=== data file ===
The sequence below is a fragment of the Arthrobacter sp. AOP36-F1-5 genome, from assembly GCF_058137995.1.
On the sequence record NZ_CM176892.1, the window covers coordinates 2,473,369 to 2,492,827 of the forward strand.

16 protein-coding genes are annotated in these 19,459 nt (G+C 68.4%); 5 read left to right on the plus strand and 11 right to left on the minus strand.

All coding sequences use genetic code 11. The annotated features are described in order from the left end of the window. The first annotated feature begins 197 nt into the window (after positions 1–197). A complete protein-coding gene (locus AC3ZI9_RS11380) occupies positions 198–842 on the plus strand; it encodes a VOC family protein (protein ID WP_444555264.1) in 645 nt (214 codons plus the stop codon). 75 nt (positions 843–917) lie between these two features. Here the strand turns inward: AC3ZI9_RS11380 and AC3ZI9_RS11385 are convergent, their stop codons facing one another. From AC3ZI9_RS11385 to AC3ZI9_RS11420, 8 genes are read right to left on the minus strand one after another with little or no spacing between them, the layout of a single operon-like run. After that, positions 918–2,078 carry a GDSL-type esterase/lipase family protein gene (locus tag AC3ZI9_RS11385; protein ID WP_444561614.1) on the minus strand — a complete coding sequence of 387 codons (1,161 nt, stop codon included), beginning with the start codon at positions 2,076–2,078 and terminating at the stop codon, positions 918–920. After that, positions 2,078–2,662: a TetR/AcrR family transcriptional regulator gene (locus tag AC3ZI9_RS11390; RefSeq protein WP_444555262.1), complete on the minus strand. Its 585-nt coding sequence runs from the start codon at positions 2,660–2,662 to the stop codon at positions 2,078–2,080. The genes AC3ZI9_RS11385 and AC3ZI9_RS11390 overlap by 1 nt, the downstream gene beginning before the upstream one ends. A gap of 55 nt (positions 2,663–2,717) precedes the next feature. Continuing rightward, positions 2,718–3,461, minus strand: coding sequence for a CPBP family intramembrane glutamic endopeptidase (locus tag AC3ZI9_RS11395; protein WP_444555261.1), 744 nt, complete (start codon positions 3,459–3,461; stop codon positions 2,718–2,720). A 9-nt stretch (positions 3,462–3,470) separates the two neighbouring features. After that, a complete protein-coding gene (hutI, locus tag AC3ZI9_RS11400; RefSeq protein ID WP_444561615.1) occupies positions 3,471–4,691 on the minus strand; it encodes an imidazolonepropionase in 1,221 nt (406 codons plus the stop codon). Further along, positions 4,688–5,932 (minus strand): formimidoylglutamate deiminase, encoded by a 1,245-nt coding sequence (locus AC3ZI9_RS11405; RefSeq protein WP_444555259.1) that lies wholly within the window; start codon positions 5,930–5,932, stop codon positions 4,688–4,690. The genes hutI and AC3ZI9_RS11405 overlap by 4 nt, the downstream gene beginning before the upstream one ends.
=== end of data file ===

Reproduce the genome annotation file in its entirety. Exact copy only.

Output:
The sequence below is a fragment of the Arthrobacter sp. AOP36-F1-5 genome, from assembly GCF_058137995.1.
On the sequence record NZ_CM176892.1, the window covers coordinates 2,473,369 to 2,492,827 of the forward strand.

16 protein-coding genes are annotated in these 19,459 nt (G+C 68.4%); 5 read left to right on the plus strand and 11 right to left on the minus strand.

All coding sequences use genetic code 11. The annotated features are described in order from the left end of the window. The first annotated feature begins 197 nt into the window (after positions 1–197). A complete protein-coding gene (locus AC3ZI9_RS11380) occupies positions 198–842 on the plus strand; it encodes a VOC family protein (protein ID WP_444555264.1) in 645 nt (214 codons plus the stop codon). 75 nt (positions 843–917) lie between these two features. Here the strand turns inward: AC3ZI9_RS11380 and AC3ZI9_RS11385 are convergent, their stop codons facing one another. From AC3ZI9_RS11385 to AC3ZI9_RS11420, 8 genes are read right to left on the minus strand one after another with little or no spacing between them, the layout of a single operon-like run. After that, positions 918–2,078 carry a GDSL-type esterase/lipase family protein gene (locus tag AC3ZI9_RS11385; protein ID WP_444561614.1) on the minus strand — a complete coding sequence of 387 codons (1,161 nt, stop codon included), beginning with the start codon at positions 2,076–2,078 and terminating at the stop codon, positions 918–920. After that, positions 2,078–2,662: a TetR/AcrR family transcriptional regulator gene (locus tag AC3ZI9_RS11390; RefSeq protein WP_444555262.1), complete on the minus strand. Its 585-nt coding sequence runs from the start codon at positions 2,660–2,662 to the stop codon at positions 2,078–2,080. The genes AC3ZI9_RS11385 and AC3ZI9_RS11390 overlap by 1 nt, the downstream gene beginning before the upstream one ends. A gap of 55 nt (positions 2,663–2,717) precedes the next feature. Continuing rightward, positions 2,718–3,461, minus strand: coding sequence for a CPBP family intramembrane glutamic endopeptidase (locus tag AC3ZI9_RS11395; protein WP_444555261.1), 744 nt, complete (start codon positions 3,459–3,461; stop codon positions 2,718–2,720). A 9-nt stretch (positions 3,462–3,470) separates the two neighbouring features. After that, a complete protein-coding gene (hutI, locus tag AC3ZI9_RS11400; RefSeq protein ID WP_444561615.1) occupies positions 3,471–4,691 on the minus strand; it encodes an imidazolonepropionase in 1,221 nt (406 codons plus the stop codon). Further along, positions 4,688–5,932 (minus strand): formimidoylglutamate deiminase, encoded by a 1,245-nt coding sequence (locus AC3ZI9_RS11405; RefSeq protein WP_444555259.1) that lies wholly within the window; start codon positions 5,930–5,932, stop codon positions 4,688–4,690. The genes hutI and AC3ZI9_RS11405 overlap by 4 nt, the downstream gene beginning before the upstream one ends.